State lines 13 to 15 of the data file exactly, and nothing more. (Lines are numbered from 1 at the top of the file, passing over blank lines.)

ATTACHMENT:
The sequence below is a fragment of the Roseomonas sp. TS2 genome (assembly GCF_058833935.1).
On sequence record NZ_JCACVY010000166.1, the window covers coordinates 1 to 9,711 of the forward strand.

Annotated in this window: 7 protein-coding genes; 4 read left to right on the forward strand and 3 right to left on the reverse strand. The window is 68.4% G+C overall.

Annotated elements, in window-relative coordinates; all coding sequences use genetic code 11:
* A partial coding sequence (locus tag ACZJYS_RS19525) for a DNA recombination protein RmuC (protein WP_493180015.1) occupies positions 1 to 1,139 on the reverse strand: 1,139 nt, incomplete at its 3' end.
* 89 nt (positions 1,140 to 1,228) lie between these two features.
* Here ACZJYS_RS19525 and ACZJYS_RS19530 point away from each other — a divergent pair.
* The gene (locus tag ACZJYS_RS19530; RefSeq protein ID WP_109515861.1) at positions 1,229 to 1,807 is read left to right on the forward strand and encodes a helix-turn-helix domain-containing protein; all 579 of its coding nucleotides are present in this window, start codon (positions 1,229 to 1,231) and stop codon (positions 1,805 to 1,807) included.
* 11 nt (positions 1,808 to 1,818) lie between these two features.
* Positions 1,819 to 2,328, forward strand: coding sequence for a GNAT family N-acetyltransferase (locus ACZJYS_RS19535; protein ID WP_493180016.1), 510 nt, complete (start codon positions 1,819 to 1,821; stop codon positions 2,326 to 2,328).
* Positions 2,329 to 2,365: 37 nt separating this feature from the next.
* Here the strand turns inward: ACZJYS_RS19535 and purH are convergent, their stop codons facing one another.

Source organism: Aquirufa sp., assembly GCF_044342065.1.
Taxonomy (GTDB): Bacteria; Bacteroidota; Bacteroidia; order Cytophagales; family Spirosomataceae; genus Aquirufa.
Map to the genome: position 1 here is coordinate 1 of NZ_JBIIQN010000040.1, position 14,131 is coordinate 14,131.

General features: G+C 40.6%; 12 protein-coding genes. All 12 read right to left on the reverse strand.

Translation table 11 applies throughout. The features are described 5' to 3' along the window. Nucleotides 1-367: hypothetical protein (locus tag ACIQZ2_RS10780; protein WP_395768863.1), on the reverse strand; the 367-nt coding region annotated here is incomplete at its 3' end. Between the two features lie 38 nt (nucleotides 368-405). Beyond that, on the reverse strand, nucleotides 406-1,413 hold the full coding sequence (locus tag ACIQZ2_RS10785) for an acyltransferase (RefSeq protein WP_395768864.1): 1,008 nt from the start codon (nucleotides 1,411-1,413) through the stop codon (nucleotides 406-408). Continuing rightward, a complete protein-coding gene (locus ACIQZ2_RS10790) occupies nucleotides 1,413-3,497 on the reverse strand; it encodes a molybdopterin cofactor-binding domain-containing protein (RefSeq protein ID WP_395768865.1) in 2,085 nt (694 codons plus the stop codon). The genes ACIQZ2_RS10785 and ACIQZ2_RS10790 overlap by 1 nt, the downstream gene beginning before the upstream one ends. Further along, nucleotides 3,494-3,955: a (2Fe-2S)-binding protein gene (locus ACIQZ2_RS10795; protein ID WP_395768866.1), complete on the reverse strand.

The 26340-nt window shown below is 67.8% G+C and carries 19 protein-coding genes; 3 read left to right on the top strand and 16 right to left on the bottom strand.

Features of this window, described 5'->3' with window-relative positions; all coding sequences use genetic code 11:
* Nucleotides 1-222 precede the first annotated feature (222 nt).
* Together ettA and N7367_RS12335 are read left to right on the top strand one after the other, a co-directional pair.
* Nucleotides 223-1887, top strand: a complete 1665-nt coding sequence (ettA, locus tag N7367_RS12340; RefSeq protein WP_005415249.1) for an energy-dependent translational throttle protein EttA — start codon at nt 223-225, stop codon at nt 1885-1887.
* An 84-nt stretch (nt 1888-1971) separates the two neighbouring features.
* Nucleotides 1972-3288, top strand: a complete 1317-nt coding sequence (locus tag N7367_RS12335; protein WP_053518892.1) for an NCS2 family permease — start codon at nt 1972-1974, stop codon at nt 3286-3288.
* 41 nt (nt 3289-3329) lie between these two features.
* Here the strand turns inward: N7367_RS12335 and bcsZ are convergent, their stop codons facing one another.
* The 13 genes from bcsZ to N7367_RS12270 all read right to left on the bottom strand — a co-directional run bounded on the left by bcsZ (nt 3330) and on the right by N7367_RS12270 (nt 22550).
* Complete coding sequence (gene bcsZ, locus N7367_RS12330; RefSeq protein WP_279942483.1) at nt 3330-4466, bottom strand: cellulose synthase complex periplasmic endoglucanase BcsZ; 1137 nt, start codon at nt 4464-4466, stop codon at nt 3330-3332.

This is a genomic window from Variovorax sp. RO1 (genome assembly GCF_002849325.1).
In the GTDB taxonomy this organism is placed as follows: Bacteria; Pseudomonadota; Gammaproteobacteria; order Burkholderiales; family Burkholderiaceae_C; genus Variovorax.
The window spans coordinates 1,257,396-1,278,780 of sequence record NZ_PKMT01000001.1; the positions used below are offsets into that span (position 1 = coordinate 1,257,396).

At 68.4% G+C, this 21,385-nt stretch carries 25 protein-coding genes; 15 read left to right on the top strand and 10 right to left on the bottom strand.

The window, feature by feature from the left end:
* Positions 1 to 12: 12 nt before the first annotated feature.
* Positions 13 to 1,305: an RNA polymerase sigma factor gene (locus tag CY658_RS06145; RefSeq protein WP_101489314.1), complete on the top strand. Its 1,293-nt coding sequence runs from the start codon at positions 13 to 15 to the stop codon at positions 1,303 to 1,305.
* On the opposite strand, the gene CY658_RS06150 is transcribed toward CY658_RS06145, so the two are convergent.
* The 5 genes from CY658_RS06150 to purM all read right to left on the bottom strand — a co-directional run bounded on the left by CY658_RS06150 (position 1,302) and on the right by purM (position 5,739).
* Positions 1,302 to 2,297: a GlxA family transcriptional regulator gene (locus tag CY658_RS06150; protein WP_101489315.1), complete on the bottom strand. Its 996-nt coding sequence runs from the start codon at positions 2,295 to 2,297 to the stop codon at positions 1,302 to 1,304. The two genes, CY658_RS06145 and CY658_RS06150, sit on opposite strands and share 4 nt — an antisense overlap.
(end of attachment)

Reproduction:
Source organism: Aquirufa sp., assembly GCF_044342065.1.
Taxonomy (GTDB): Bacteria; Bacteroidota; Bacteroidia; order Cytophagales; family Spirosomataceae; genus Aquirufa.
Map to the genome: position 1 here is coordinate 1 of NZ_JBIIQN010000040.1, position 14,131 is coordinate 14,131.